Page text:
I am not naive enough to think that a letter from us is going to lead to a CEO spending two-hours writing a reply. He has an investor relations body for that, but he has had to sign it and think about it and that is a success for us. [Ted Baker’s CEO, Ray Kelvin, has since left the business following several allegations, which included forced hugging with his staff].
I was surprised to find that you invest in oil and gas companies. Why is that?
As you will be aware, this is a strategy which has been challenged by some in the ethical community.
Our governing body meets once a year and they challenged us consider our oil and gas exposure. Is it compatible with the Paris Accord [to keep global temperature rises below 2 degrees Celsius]?
We are doing a process, the Church of England is doing it as well, that looks at the oil and gas companies in which we invest to see if their cap-ex plans meet the demands of the Paris Accord.
It’s a difficult question because we are talking 30 to 40 years hence. We are talking about a change in their reserves in that time to meet the Paris Accord. So we send a lot of time agreeing a topic model. We are now assessing those companies against that model to see if they meet them or not. Is it compatible with what they are doing with the Paris accord? What is their transition policy? How much of cap-ex will be spent on new reserves?
We are putting those companies through five key tests and a traffic light system against those five tests.
We will report the outcomes to the committee in a year next June. Will it lead to disinvestment? I cannot tell you. We are on that journey.
It is a huge piece of work that we are currently undertaking.
It is a critical issue, particularly for Christians, because of the harm that is being done to God’s kingdom.
There was a report a few months back that said only 1.3% of oil company cap-ex is being spent on cleaner sources of energy. It doesn’t seem a lot.
It is not enough. They have to replace their oil reserves. If they have a long-term future then they have to move away from oil and gas. Shell is perhaps the best at doing that. This is part of our engagement. At what point are you going to have alternative sources of revenue than just oil and gas because at some point that is not going to be enough.
In April, Charity Authorised Investment Funds are being introduced. You are launching them, so what will the benefit be?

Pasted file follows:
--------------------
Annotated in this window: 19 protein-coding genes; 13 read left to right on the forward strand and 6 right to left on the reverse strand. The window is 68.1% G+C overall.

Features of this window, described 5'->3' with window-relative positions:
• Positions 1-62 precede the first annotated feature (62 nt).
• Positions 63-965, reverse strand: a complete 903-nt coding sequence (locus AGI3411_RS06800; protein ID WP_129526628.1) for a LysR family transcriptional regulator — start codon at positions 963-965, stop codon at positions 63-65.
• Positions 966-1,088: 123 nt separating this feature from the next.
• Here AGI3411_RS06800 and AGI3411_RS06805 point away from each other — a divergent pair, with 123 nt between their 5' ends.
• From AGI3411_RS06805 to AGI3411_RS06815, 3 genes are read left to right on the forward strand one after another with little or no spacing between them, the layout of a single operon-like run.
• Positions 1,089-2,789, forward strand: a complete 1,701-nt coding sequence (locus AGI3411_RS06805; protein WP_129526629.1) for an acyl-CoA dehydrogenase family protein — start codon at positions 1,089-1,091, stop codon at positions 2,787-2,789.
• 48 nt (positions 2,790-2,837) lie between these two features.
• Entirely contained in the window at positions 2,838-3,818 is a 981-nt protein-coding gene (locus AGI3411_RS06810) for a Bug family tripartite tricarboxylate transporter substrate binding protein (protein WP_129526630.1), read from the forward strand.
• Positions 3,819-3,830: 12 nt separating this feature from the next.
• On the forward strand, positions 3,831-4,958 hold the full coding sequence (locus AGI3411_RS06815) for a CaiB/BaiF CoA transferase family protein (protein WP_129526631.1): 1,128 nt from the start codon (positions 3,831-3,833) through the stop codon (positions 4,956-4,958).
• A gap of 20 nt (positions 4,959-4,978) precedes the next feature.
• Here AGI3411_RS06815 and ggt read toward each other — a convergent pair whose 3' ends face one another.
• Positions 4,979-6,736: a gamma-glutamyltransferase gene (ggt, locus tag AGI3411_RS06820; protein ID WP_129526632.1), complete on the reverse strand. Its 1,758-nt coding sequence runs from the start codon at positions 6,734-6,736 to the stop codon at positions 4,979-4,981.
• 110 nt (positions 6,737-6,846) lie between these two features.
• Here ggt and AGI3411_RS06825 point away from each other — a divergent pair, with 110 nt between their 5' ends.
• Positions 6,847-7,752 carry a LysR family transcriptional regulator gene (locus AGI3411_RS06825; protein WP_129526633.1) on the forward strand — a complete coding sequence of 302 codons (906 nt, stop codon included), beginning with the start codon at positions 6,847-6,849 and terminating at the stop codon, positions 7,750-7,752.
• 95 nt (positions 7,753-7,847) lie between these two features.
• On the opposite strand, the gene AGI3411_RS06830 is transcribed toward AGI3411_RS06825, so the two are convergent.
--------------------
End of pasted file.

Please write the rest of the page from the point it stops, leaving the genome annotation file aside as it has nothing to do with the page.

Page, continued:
This is a new structure that had a lot of consultation around the industry. The previous structure was called Common Investment Funds and was authorised by the Charity Commission, which has done a sterling job but does not have the investment depth to oversee regulated funds.
Now there is a form of duel regulation. The Charity Commission approve them as charities and then the FCA approve them as investment funds. So it brings the robustness of the FCA to charity investment vehicles.
Will it make a difference investment portfolio?
No. It will give investors greater comfort. It has been a long time coming and has been welcomed by industry.
Investing in companies that behave responsibly is all the rage at the moment, but you have been doing it since you started. Are you trailblazers in this area?
This is a boast that I cannot back up with facts, but from the research I did when I joined here, we were the first ethical committee in the UK. Back in 1974, the Central Finance Board was told that the church did not like what was happening in South Africa and was asked if it could find out if any of its investments were dealing with apartheid South Africa. Companies were then excluded on that basis.
We also filed a resolution with Midland Bank calling on it not to lend money to South African-based institutions. It is the first example that I can find of an overt ethical investment committee.
Our first CEO – Charles Jacob – had the idea of the first ethical unit trust. He tried to get them launched in the UK and the Department of Trade and Industry called them Brazil funds, because they were a nuts idea.
So he didn’t get them launched here, but he did get them launched at Friends Provident, where they became stewardship funds which are now known as ethical investment unit trustees in the UK. The concept came from Charles Jacob, so we have a long history of ethical investing.
Is ethical investing mainstream?
It is mainstream. Retail and institutional investors are demanding an ethical overlay and the extent to which they want the ethics. Some will say that it impairs performance, which arguably it doesn’t have to. If you are an investment manager or a trustee you need to think about the ethics of your investments.